DigiMark007
Yeah. Getting copies for everyone would be a mother (unless I whored out the school's copy room for hours), but I'd totally be interested in doing it, and I'm sure they'd love it.

Howard_Jones
Originally posted by DigiMark007
Yeah. Getting copies for everyone would be a mother (unless I whored out the school's copy room for hours), but I'd totally be interested in doing it, and I'm sure they'd love it.

Use CBR files. big grin




































Just kidding.

inamilist
If you own a copy of the book there are no legal issues with .cbrs

thoough i think that would just shift the problem from getting all the kids copies to getting all the kids computers stick out tongue

left
aight, i`ve been away for a while now, and just now i managed to see all the replies.

Thanx a lot guys, this is very helpful of you ... big grin I`m gonna look up everything you said here and i dont know about. What about some of the major titles from Marvel and DC ? Which ones whould you look into as literature ?

Judging from the complexity/drama of the character i`d say either The Incredible Hulk, Iron Man or Spider-Man. Not to mention Wolverine : Origins , and which i think is very similar to the romantic period in literature, particulary the plot, the development of the characters (especially Rose and Smitty) and of course the ending.

What do you guys think ? Any more ideeas ?

Cheers

Scoobless
Originally posted by DigiMark007
There's really only 2 "really good" places to start for making a case that comics are a viable art form, on par with nearly any other medium:

1. Watchmen (Moore)

2. Sandman Series (Gaiman)

...there's others, but those are the big ones.

Really?

I got Watchmen months ago and have still never been motivated to start reading it.

left
bump

....

any more ideeas ?

DigiMark007
Originally posted by Scoobless
Really?

I got Watchmen months ago and have still never been motivated to start reading it.

I honestly don't like the art much, so I had the same problem for a while. And while it may not have been as "cool" as "V" or Gaiman's stuff, I can read through it, enjoy it, and realize that its a magnificent acheivement from a literary perspective.

inamilist
Originally posted by left
aight, i`ve been away for a while now, and just now i managed to see all the replies.

Thanx a lot guys, this is very helpful of you ... big grin I`m gonna look up everything you said here and i dont know about. What about some of the major titles from Marvel and DC ? Which ones whould you look into as literature ?

Judging from the complexity/drama of the character i`d say either The Incredible Hulk, Iron Man or Spider-Man. Not to mention Wolverine : Origins , and which i think is very similar to the romantic period in literature, particulary the plot, the development of the characters (especially Rose and Smitty) and of course the ending.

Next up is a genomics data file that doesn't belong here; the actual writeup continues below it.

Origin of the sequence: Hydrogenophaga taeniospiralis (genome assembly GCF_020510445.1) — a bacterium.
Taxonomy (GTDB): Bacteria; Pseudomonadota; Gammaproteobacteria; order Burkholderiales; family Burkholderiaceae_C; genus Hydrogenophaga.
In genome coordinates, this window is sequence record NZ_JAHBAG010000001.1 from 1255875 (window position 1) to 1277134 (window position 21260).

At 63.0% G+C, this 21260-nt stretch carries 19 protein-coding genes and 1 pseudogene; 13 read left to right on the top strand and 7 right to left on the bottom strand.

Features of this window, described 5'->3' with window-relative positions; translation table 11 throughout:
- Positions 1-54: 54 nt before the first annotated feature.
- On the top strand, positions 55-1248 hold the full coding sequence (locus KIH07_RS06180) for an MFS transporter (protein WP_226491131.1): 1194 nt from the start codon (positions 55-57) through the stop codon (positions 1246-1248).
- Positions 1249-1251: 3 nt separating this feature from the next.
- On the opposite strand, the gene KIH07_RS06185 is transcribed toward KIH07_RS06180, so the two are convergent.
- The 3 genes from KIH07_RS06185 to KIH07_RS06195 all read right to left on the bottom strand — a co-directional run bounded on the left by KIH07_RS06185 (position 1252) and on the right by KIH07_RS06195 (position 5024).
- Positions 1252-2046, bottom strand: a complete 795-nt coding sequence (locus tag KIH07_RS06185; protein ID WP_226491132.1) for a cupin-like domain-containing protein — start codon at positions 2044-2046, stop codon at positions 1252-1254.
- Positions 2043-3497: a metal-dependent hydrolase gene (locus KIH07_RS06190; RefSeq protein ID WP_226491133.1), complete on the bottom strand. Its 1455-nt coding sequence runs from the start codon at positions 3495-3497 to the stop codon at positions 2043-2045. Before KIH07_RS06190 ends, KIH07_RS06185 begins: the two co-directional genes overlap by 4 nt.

What do you guys think ? Any more ideeas ?

Cheers

For mainstream, long term titles, the literary merit will probably come more from looking at the work as separate arcs or look at the individual contributions of separate authors in a different light. There might just be too much conflicting history or conflicting concepts between authors to make it worthwhile as a complete piece of literature. While most of the characters do have some degree of development, I don't necessarily look at that and the character interactions as being the definition of "art".

Most literature is expressive. The romantic period that you talk about has less to do with love stories (even though a lot of the work did revolve around lovers, lots of it also was based on man and nature) and more to do with beauty and human emotion.

The question then must become, what are the comics trying to express. For instance spider-man has the "power and responsibility" motif. This is a very strong literary device, and it allows a dimension for expression of the human condition. I'm sure if you looked through the history of Spider-Man you could find excellent moments that are ripe with artistic merit (Gwen Stacy off the bridge) and many others that deal are more geared to sales.

Actually, that final distinction between "art" and "sales" is completely arbitrary. Art is 110% in the eye of the beholder. If you were able to take something away from the "clone sage" of spider man that allows you to better imagine humanity or the universe, then it is art to you. I personally think it was crap. Neither of us would be right.

"V"
I've read V. and Watchmen, both were great.. But I have never been bothered enough to read Gaiman's run on Sandman. I have every issue of it but I tried to read it once and well:

BORING, imo.